The shift to streaming services was already hurting the indie music institution's bottom line when the pandemic hit
Toronto record store Soundscapes will close this spring after 22 years in business.
“The last 20 years have seen a golden age in access to the world’s recorded music history both in physical media and online,” a statement on the shop’s website reads. “We were happy to be a part of sharing our knowledge of some of that great music with you. We hope you enjoyed most of what we sold & recommended to you over the years and hope you will continue to seek out the music that matters.”
Soundscapes staffer Phil Liberbaum tells NOW a lot of “soul searching and number crunching” went into the decision to close.
“Ever since the pandemic hit we were on shakier ground,” he says, explaining that the shift in music formats from physical media to streaming led to steady decline in business over the past 10 years.
The store’s biggest sellers nowadays are legacy artists, Liberbaum says, and steep prices for vinyl albums mean the pool of shoppers tends to be limited to older, collector types.
“More and more the price of vinyl albums had become really high,” he says, adding the number of albums getting the reissue treatment has slowed. The market trends coupled with high rent, high property taxes and the lack of concert ticket sales due to cancelled live shows meant “the pandemic eventually sealed the deal.”
Through it all, Soundscapes has maintained a loyal group of customers, but the last two lockdowns were particularly hard on the store, which Liberbaum calls “a labour of love.”
“We had a significant number of loyal customers who came in during the reopening in June after the first lockdown,” he says. “But it wasn’t enough.”
Located at 572 College in Little Italy, Soundscapes is having a sale ahead of the closing date, which will be “sometime in May.”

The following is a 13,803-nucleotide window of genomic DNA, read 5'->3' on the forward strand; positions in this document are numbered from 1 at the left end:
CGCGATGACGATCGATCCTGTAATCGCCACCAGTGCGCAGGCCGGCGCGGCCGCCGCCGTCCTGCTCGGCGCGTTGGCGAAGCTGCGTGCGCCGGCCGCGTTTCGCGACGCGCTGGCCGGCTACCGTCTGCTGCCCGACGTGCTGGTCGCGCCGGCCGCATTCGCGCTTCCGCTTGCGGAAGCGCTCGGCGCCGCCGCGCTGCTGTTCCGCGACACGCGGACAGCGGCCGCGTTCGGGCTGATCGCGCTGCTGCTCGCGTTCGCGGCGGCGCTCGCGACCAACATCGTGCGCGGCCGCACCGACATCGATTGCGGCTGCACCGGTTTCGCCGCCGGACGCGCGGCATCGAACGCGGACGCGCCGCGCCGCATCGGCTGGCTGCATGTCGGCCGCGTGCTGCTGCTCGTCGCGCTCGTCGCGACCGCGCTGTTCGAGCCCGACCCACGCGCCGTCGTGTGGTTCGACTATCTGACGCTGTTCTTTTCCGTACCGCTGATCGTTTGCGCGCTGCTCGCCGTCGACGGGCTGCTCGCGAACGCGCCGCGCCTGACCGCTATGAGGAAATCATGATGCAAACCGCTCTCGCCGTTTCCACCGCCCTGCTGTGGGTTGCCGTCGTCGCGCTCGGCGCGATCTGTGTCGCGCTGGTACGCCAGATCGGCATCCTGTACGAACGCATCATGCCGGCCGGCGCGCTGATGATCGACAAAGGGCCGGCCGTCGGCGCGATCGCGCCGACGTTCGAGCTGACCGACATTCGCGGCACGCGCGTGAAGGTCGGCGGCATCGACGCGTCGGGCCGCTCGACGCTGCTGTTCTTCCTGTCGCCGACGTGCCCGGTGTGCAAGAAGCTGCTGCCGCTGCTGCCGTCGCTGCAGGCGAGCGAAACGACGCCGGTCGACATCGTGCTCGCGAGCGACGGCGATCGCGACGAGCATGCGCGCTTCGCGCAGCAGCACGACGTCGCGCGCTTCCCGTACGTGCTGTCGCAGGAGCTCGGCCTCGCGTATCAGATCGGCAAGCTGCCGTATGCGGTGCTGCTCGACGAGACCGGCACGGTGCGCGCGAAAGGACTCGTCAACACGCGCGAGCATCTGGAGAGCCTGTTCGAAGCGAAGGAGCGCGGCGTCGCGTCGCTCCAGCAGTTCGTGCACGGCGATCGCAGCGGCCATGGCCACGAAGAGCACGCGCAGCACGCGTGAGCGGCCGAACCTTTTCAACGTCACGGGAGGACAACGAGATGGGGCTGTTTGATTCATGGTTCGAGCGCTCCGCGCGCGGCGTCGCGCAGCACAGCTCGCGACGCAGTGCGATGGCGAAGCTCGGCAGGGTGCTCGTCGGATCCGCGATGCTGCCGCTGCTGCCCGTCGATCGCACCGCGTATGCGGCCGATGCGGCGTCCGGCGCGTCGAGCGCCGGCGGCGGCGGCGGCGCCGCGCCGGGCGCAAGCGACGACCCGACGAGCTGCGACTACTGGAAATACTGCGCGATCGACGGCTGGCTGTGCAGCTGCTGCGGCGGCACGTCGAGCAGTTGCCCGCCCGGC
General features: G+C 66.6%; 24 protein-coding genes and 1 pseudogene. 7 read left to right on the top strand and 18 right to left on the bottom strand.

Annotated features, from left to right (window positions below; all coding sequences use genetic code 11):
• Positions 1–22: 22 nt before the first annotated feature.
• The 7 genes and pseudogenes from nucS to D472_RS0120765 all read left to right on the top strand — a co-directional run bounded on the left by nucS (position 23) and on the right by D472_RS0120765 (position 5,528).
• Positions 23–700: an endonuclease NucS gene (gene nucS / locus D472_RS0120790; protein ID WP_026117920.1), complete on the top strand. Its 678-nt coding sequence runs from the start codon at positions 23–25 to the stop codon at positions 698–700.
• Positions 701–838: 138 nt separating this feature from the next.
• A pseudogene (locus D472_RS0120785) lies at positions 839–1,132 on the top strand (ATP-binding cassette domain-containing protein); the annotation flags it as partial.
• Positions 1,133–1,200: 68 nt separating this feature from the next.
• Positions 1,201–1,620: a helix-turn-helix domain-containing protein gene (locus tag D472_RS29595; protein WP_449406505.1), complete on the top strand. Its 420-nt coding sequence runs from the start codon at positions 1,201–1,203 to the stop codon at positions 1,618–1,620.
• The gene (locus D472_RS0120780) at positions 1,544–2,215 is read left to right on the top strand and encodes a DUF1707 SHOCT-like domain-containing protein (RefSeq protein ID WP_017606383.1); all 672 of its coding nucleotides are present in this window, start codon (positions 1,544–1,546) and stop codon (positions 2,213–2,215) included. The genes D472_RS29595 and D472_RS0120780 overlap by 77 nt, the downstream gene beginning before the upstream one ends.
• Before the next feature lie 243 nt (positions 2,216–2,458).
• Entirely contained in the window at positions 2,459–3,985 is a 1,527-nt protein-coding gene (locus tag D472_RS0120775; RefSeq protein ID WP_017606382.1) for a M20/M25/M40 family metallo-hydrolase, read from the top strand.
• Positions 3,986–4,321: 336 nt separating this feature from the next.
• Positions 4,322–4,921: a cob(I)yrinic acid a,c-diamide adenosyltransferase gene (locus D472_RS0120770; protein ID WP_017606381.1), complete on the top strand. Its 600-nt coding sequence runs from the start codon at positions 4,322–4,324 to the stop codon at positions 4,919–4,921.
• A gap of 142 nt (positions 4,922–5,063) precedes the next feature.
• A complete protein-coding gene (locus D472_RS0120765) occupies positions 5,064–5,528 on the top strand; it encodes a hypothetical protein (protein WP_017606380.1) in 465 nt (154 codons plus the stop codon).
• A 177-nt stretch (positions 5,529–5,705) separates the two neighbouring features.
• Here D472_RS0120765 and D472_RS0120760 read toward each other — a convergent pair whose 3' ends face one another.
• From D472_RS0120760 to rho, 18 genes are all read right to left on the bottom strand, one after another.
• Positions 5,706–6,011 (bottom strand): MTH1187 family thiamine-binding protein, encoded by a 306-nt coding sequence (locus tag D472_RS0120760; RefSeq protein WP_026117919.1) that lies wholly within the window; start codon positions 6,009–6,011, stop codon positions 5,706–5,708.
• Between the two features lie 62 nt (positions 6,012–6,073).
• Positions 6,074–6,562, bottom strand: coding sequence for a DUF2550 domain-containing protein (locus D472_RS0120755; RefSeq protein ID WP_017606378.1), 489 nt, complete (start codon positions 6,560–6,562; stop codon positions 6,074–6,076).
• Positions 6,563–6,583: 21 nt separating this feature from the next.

Opened in 1999 by former accountant Greg Davis, Soundscapes became a hub for the city’s indie music scene, hosting in-store performances, selling concert tickets, stocking independently released local albums on consignment, and hanging artfully designed gig posters in the window display.
Davis carefully curated all aspects of the store, including notes from staff on their picks, as well as excerpts from reviews in music magazines on the new release wall. The store also stayed open late, meaning it wasn’t unusual to see people quietly browsing around 11 pm as partiers filtered in to the bars and restaurants along that strip of College.
And given the cozy, library-like environment Soundscapes cultivated, it’s not surprising the store had teamed with the Toronto Public Library on a local music program. It has also been a reliable place to pick up the latest music magazines and books from around the world.
“It’s not just a record store – it became a community hub, an institution,” says Liberbaum. “People come to browse, to shop, to chat about music, to chat about life. It’s a wonderful place to sell music to people who are passionate about music. We’ve grown older with them as well – at least those who haven’t moved out of the city.”
Liberbaum is the last full-time staffer aside from Davis. Soundscapes has one other part-time staffer.